Talisman lost all power on her approach to Kilcreggan around 5pm on 3rd January 1948 and ran aground east of the pier. There she remained overnight and there she still was sitting on the rocky shore as dawn broke on Thursday 4th January.
At first light a full survey of her hull was undertaken. This showed some slight damage and a small ingress of water in the bow. A cement box was fitted during the day to effect a repair and with the assistance of two Clyde tugs she was towed off on the next suitable high tide. With her power now restored she paddled her own way back first to Craigendoran and then on to the harbour at Bowling.
After slipping and her annual refit Talisman returned to service in March with her funnel repainted buff with a black top. Gone was the red, white and black livery of the old London and North Eastern Railway which on 1st January 1948 had been nationalised by the Labour Government and absorbed into a giant new conglomerate called British Railways.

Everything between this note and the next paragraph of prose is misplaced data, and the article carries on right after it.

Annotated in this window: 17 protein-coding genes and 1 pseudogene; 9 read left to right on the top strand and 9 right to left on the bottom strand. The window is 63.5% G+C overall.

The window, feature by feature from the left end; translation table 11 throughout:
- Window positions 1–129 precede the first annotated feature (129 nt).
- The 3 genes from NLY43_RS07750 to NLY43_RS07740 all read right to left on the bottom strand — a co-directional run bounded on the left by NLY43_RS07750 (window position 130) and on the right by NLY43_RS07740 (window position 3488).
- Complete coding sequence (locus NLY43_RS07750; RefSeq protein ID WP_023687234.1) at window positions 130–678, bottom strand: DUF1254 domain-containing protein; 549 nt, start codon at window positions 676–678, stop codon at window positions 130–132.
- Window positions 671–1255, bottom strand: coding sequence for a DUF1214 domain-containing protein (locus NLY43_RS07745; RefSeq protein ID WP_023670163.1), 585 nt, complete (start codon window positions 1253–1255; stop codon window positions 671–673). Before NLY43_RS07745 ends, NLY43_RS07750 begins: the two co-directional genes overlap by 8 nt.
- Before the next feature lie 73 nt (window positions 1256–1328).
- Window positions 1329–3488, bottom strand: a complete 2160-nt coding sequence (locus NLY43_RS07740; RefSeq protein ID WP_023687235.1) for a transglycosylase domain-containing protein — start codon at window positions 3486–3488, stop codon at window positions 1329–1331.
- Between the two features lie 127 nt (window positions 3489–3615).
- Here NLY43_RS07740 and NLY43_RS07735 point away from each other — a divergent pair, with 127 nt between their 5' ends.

Tiny Point of Detail: Look at these pictures again. The bridge looks to be slightly in the wrong place right at the for’ard end of the deck house. It had been moved there from its previous position further aft to create the maximum distance possible between the ship’s compass and the diesel electric propulsion machinery. The latter generated its own magnetic fields which were said to affect the compass in its old location. Hence the new position of the bridge.
Kingswear Castle returned to service in 2023 after the first part of a major rebuild which is designed to set her up for the next 25 years running on the River Dart. The Paddle Steamer Kingswear Castle Trust is now fund raising for the second phase of the rebuild. You can read more about the rebuilds and how you can help if you can here.
This article was first published on 4th January 2021.